Christian Erbach was a German composer, organist and teacher. Three documents from his own time give his age variously as 40 in 1610, 42 in 1615 and 50 in 1619, thus placing his birthdate between 1568 and 1573. Throughout most of his life, Erbach held the position of assistant or chief organist for the city of Augsburg. His duties in this position included instructing selected pupils from the cathedral choir school in composition and organ playing. Erbach enjoyed a wide reputation as a teacher and attracted both Catholic and Protestant pupils from Augsburg and other cities (he himself was a Catholic). Among more than 15 musicians known to have studied with him are Daniel Bollius, Johann Klemm, Johann Aichmiller and Georg Philipp Merz.
Italian influence is evident in Erbach’s keyboard music, which is similar in style to Hassler’s, as well as in his vocal music, especially in the large polychoral motets and the smaller sacred canzonettas. The corpus of some 120 keyboard works comprises mostly toccatas, ricercares and canzonas.
Recently The Staatsbibliothek Berlin published a digital copy of the organbook of Matthias Rottenau. Written in German organ tablature it contains dozens and dozens, perhaps even hundreds of pieces from various composers both famous and little known like Erbach, Hassler, Frescobaldi, Gabrielli (both Giavanni and Andrea), Vendi, Luzzarri, Romane, Holzern and others. And a lot of pieces are not ascribed to an author. It is a wonderful source for my editing efforts.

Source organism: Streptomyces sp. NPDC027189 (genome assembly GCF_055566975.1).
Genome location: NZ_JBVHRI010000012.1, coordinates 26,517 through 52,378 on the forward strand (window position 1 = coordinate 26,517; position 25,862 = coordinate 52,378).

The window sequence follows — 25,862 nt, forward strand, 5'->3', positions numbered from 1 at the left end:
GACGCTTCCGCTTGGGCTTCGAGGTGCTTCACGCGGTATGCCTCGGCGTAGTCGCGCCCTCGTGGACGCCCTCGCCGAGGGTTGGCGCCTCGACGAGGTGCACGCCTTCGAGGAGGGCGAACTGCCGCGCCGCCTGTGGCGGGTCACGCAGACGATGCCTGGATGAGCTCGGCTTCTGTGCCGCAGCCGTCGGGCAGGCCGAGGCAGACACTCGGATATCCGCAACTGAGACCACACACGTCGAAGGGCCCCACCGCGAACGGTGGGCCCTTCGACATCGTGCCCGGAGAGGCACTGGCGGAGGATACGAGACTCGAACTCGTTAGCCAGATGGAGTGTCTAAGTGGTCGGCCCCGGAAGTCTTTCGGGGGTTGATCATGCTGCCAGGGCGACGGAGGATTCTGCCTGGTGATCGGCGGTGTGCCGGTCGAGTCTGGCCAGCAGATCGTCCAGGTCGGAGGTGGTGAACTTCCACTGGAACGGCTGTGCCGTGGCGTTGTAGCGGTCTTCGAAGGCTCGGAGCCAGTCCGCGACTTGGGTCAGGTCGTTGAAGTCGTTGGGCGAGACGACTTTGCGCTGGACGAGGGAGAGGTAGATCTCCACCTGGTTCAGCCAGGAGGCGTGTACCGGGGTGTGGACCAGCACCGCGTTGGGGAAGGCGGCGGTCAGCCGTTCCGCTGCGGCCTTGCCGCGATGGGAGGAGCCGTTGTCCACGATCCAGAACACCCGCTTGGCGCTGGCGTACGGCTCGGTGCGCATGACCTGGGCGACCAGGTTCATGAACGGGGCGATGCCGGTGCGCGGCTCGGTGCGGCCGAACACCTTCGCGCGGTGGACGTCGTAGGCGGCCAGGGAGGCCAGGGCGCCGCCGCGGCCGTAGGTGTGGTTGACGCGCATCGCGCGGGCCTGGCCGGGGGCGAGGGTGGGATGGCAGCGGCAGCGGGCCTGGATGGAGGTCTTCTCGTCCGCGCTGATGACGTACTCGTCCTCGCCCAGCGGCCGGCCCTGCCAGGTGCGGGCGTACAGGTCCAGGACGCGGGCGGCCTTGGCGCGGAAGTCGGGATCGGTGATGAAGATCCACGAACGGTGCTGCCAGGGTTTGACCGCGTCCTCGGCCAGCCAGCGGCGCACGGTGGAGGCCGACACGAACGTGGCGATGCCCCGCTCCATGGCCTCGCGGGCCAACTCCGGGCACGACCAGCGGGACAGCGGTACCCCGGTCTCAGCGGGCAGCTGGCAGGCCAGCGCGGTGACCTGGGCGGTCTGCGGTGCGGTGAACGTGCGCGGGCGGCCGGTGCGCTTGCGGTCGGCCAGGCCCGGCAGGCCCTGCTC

The first piece taken from this organbook is a Ricercar by Erbach. As far as I could find hardly any organ music from Erbach is available in the public domain so any publiction is a welcome addition, I think. This Ricercar is in strict counterpoint and features just one theme. It’s actually more like a fugue than anything else.
The recording was done on the sample set of the Silbermann organ of the Stadtkirche Zöblitz by Prospectum.
Man: Principal 8′, Quintadena 8′, Octava 4′
Erbach, Ricercar secundi toni
Clicking the above link opens a new tab where you can listen to a recording of this piece. Clicking the play button is free. If you like my efforts of creating and publishing scores, I invite you to click the button and stream the recording.